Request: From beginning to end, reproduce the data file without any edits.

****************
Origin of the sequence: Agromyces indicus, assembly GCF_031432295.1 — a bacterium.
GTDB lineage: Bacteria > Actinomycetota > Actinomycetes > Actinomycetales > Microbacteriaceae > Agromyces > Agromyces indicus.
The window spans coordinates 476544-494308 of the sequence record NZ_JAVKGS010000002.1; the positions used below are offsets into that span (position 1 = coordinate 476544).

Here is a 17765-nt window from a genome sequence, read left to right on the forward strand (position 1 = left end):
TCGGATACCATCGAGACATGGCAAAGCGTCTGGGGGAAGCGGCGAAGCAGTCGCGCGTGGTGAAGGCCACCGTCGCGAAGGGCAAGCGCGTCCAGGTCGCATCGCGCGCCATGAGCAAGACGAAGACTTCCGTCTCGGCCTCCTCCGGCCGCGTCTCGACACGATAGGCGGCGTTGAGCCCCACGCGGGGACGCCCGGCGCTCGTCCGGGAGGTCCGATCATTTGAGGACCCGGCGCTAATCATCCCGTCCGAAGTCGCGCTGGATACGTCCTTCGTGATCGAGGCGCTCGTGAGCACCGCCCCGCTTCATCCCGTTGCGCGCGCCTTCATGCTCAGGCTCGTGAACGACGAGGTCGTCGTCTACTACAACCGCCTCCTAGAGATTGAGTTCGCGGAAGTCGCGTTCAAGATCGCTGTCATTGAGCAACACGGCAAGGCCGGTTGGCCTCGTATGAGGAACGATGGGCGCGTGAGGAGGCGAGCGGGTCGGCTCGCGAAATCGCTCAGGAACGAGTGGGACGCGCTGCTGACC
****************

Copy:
Origin of the sequence: Agromyces indicus, assembly GCF_031432295.1 — a bacterium.
GTDB lineage: Bacteria > Actinomycetota > Actinomycetes > Actinomycetales > Microbacteriaceae > Agromyces > Agromyces indicus.
The window spans coordinates 476544-494308 of the sequence record NZ_JAVKGS010000002.1; the positions used below are offsets into that span (position 1 = coordinate 476544).

Here is a 17765-nt window from a genome sequence, read left to right on the forward strand (position 1 = left end):
TCGGATACCATCGAGACATGGCAAAGCGTCTGGGGGAAGCGGCGAAGCAGTCGCGCGTGGTGAAGGCCACCGTCGCGAAGGGCAAGCGCGTCCAGGTCGCATCGCGCGCCATGAGCAAGACGAAGACTTCCGTCTCGGCCTCCTCCGGCCGCGTCTCGACACGATAGGCGGCGTTGAGCCCCACGCGGGGACGCCCGGCGCTCGTCCGGGAGGTCCGATCATTTGAGGACCCGGCGCTAATCATCCCGTCCGAAGTCGCGCTGGATACGTCCTTCGTGATCGAGGCGCTCGTGAGCACCGCCCCGCTTCATCCCGTTGCGCGCGCCTTCATGCTCAGGCTCGTGAACGACGAGGTCGTCGTCTACTACAACCGCCTCCTAGAGATTGAGTTCGCGGAAGTCGCGTTCAAGATCGCTGTCATTGAGCAACACGGCAAGGCCGGTTGGCCTCGTATGAGGAACGATGGGCGCGTGAGGAGGCGAGCGGGTCGGCTCGCGAAATCGCTCAGGAACGAGTGGGACGCGCTGCTGACC